New Army hospital to meet high expectations
April 14, 2011
FORT BELVOIR, Va. (April 13, 2011) -- The new Army hospital under construction at Fort Belvoir, Va., is a "dream come true" and will be a world-class facility that meets all expectations and demands, said the DeWitt Army Community Hospital commander April 7.
Col. Susan Annicelli spoke about the progress and expectations of transitioning from DeWitt to the new hospital, scheduled to open in August, during a presentation to the Mount Vernon-Lee Chamber of Commerce.
Much of her presentation focused on the new hospital's use of evidence-based design principles and ways the medical treatment facility will participate in furthering evidence-based design research. For example, the facility incorporates an abundance of natural light, which isn't simply a nice-to-do for aesthetic design. A number of studies show that natural light improves and shortens patient recoveries while increasing employee morale and productivity, Annicelli said.
The 1.3 million square feet of space - three times that of DeWitt - houses 120 beds where staff members will specialize in acute care, primary care and specialty care. Laboratory and pharmacy support are major components moving from DeWItt, as the commander boasted the pharmacy as being the fourth largest in the Department of Defense.
Most notably, Annicelli said, the new hospital includes full oncology, cardiology - including two cardiac catheterization suites - and expanded behavioral health services supporting servicemembers and their families.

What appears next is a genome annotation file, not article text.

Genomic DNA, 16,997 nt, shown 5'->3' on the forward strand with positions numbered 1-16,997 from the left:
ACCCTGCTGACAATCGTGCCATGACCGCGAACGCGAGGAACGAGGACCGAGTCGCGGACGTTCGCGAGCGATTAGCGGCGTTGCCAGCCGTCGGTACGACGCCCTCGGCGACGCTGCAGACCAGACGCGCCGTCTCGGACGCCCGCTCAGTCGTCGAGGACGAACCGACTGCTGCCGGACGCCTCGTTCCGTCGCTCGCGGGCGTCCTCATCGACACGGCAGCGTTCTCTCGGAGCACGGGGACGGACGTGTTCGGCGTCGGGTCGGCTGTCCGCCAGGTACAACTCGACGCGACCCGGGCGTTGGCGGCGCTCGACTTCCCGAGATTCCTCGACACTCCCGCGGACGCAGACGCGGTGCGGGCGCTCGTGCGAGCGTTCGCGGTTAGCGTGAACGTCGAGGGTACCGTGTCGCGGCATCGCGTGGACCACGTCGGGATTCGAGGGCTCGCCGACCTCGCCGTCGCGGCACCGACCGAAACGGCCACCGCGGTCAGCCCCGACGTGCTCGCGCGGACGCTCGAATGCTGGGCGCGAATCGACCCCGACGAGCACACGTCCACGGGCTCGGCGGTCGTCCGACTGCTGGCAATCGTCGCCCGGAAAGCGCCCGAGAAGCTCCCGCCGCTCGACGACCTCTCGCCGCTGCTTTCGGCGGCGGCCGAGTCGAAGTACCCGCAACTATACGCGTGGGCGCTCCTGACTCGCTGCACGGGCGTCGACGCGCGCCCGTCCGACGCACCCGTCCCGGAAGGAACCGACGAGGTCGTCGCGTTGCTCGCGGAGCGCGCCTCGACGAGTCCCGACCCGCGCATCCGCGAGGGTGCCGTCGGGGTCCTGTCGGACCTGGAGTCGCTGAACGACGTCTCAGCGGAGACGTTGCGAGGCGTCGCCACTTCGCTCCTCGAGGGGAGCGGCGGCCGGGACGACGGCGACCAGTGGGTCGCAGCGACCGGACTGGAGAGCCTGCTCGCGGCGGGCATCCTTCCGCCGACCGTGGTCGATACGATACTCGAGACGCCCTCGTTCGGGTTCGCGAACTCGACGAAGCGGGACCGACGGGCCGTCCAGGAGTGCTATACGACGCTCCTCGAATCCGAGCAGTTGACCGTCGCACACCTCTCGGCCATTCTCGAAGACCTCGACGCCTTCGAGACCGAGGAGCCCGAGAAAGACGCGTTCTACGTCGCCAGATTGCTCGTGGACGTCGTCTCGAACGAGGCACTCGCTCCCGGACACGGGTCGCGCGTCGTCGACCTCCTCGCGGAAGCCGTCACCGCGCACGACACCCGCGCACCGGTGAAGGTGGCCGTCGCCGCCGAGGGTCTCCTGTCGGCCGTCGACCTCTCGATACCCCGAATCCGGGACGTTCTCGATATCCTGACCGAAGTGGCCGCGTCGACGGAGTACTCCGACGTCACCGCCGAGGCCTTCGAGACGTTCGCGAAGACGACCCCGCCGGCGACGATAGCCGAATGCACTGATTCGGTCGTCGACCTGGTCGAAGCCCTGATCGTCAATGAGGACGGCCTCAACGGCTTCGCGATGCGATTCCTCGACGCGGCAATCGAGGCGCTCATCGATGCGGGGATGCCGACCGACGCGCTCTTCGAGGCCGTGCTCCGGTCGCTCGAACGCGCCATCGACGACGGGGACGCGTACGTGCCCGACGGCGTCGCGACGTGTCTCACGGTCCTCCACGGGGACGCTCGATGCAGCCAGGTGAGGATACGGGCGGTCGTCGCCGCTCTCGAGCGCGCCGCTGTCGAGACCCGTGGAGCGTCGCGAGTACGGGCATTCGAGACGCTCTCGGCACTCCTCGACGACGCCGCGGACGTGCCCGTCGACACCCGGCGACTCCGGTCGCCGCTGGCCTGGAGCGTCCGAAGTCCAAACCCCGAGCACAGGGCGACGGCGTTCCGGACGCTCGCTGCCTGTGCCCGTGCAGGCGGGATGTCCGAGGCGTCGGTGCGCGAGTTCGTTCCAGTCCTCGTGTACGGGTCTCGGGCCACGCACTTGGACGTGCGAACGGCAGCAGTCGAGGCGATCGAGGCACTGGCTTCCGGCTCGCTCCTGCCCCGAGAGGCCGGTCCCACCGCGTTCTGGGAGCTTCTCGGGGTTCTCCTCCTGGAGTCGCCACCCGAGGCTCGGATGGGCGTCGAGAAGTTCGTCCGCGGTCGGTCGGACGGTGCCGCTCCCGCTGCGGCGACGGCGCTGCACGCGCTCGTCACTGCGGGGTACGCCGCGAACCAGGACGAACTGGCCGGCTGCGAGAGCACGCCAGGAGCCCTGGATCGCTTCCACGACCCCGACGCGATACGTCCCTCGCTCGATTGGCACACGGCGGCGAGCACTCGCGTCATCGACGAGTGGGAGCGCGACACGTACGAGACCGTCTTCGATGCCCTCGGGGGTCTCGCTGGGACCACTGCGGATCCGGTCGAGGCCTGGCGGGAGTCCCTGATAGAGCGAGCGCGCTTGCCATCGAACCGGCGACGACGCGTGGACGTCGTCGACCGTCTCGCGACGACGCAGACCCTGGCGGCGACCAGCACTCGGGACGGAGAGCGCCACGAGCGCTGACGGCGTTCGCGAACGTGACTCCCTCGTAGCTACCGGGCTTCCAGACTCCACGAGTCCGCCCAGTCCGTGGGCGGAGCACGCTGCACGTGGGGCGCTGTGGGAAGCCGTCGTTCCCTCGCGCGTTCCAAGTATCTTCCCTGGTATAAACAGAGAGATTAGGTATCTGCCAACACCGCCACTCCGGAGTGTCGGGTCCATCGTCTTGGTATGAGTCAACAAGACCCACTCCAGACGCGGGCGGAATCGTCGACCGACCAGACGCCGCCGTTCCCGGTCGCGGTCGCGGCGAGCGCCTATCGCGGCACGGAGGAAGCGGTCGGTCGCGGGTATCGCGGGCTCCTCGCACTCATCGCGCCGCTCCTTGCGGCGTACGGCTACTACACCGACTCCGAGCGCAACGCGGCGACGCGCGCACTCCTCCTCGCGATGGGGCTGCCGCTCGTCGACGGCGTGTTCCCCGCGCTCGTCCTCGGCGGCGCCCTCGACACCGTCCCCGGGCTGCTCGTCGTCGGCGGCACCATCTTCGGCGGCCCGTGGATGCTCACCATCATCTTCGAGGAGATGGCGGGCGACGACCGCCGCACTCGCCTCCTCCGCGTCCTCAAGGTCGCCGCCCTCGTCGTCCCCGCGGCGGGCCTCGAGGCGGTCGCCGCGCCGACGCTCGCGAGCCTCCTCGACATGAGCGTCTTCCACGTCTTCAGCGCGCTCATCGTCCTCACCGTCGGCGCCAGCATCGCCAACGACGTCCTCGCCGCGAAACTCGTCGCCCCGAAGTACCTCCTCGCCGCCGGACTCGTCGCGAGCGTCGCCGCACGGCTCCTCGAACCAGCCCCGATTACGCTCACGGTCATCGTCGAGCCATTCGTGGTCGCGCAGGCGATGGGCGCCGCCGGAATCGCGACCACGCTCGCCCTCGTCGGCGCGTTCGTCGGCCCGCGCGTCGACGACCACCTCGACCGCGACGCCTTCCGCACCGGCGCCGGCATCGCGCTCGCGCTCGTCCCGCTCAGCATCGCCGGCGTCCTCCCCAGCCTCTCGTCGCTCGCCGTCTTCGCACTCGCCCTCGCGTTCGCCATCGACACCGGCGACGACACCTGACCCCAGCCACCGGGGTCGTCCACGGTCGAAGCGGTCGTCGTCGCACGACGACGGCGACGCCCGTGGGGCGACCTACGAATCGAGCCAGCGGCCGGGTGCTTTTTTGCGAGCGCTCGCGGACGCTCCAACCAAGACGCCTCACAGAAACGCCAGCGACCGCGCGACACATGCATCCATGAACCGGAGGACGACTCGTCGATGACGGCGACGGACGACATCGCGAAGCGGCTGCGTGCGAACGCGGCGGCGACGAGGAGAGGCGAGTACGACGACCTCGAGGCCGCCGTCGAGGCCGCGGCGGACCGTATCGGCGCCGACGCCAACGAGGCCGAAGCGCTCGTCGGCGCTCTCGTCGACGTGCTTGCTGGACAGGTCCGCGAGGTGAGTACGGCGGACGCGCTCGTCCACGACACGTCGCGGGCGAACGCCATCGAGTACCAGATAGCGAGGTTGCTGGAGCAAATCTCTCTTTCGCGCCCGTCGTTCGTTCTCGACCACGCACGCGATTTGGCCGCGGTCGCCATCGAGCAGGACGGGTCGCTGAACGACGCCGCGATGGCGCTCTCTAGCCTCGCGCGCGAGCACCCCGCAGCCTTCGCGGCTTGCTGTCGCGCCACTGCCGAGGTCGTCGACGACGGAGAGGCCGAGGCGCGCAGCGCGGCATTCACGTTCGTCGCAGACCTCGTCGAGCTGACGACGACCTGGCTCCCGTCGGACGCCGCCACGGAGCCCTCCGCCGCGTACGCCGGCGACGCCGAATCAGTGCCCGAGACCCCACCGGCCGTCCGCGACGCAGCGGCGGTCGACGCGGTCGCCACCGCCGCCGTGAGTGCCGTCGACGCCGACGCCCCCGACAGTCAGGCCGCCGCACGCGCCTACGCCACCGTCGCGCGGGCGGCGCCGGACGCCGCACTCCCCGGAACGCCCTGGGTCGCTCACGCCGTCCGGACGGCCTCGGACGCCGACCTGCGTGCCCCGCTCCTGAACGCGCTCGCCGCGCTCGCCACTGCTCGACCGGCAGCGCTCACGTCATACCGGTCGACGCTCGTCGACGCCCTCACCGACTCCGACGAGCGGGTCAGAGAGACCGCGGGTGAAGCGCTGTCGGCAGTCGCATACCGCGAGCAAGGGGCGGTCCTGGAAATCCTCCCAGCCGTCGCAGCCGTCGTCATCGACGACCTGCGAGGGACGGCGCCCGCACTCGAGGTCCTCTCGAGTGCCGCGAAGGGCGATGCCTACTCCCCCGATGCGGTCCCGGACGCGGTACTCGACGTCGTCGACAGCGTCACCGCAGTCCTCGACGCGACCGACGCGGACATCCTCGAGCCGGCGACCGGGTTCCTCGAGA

About 245,000 beneficiaries in the D.C. Metropolitan area are eligible for care at the Fort Belvoir Community Hospital, and more than 80,000 of those will be enrolled.
"The Fort Belvoir Community Hospital is where evidence-based design meets patient- and family-centered care in a culture of excellence," Annicelli said. "Fort Belvoir Community Hospital is an environment that will instill confidence and exemplify our commitment to deliver world-class medical care to America's heroes."
Highlighting that, each room is for a single patient that includes separate zones for family members and health care staff, she said family support is a critical factor in helping patients heal. Therefore, each room is designed to accommodate family members and provide for their comfort and rest.
One area of interest expressed by members of the chamber as well as the community was how the region will continue supporting wounded servicemembers. According to Annicelli, Fort Belvoir will see an increase in its wounded, ill and injured warrior population, and community leaders should take pride that Fort Belvoir has been entrusted with returning the nation's heroes to good health.
Fort Belvoir currently has about 150 wounded warriors, but that number will grow to about 400 after Base Realignment and Closure measures are completed. The new Warrior Transition Complex - a 194,000-square-foot facility - is nearing completion and will house 288 warriors.
"We are really here for the community," Annicelli said about both military and civilian communities surrounding Fort Belvoir. "We are thankful and grateful for the support we receive, and for that, we try to give back as much as possible."
The Fort Belvoir Community Hospital will continue DeWitt's current partnership with the Northern Virginia Hospital Alliance, a 501 C (6) corporation established in 2002 to better prepare the 14 member hospitals of Northern Virginia to respond to incidents of significance in a coordinated and collective effort.